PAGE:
First Look: Santa Cruz Heckler - A Bronson With a Battery
Ten years ago it would've been inconceivable for Santa Cruz, a brand that prides itself on rider connectivity and feel, to release an electric mountain bike. Hell, it would’ve been surprising even five years ago. But the Santa Cruz Heckler, now in its second iteration with electric assist, was an impressive entry into the world of eMTB.
The new for Santa Cruz Heckler offers more range via a bigger battery, a choice of wheel sizes, and updated geometry. This brings it in line with the recently-revised Santa Cruz Bronson and Juliana Roubion, and far more in line with the latest crop of eMTBs we’ve seen come through our doors.
There are five build kits for the Heckler, all of which come with a C or CC carbon frame. Top models receive the CC carbon frame and swingarm, which Santa Cruz claims to be nearly 400g (~0.87 pounds) lighter than the standard C frame. Besides that, the frames are the same. All have the features one might expect from a frame: clearance for a 2.6” tire (in 27.5” or 29” sizes), space to fit a coil shock or larger air shock, a SRAM Universal Derailleur Hanger, and room for a water bottle inside of the frame at every size.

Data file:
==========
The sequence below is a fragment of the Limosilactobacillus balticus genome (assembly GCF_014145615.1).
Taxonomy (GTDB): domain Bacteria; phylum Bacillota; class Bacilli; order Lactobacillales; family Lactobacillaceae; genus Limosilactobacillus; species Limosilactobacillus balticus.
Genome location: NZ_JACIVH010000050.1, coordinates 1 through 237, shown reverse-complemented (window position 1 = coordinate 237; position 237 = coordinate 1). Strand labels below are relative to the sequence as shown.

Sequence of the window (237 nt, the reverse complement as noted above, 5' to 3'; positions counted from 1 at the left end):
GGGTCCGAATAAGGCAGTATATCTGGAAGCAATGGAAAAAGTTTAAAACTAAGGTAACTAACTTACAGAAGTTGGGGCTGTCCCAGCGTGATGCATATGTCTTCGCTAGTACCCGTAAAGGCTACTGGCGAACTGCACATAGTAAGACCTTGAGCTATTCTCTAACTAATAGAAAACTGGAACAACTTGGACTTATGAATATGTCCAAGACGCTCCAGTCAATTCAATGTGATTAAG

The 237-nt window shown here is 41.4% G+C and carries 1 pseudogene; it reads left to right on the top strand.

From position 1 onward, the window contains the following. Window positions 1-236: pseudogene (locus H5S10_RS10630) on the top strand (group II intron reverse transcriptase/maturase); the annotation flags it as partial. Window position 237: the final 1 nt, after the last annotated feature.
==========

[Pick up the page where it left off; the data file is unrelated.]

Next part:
Then there are some of the more Santa Cruz-specific design choices that are geared toward durability. The rear shock gets protection from grime via a dedicated linkage mud flap, tube-in-tube cable routing, well-designed rubberized downtube and bottom bracket protectors, and a ridged chainstay protector that Santa Cruz uses on their other bikes to keep chain slap quiet.
Santa Cruz has chosen to pair the Heckler chassis with Shimano’s EP8 motor that offers 85Nm of torque and feels pleasantly natural in use and lacks the surge-y feel of some other drive units. Alongside that is a small handlebar-mounted display, and a very clicky-feeling on-off switch found just under the rear shock. Alongside the drive unit is a rangy 720 Wh battery (up from the previous 504Wh or 630Wh), which can be removed with a turn of a 4mm Allen key for external charging.
Changes to Geometry and Suspension
Okay, enough electric. What about the bike?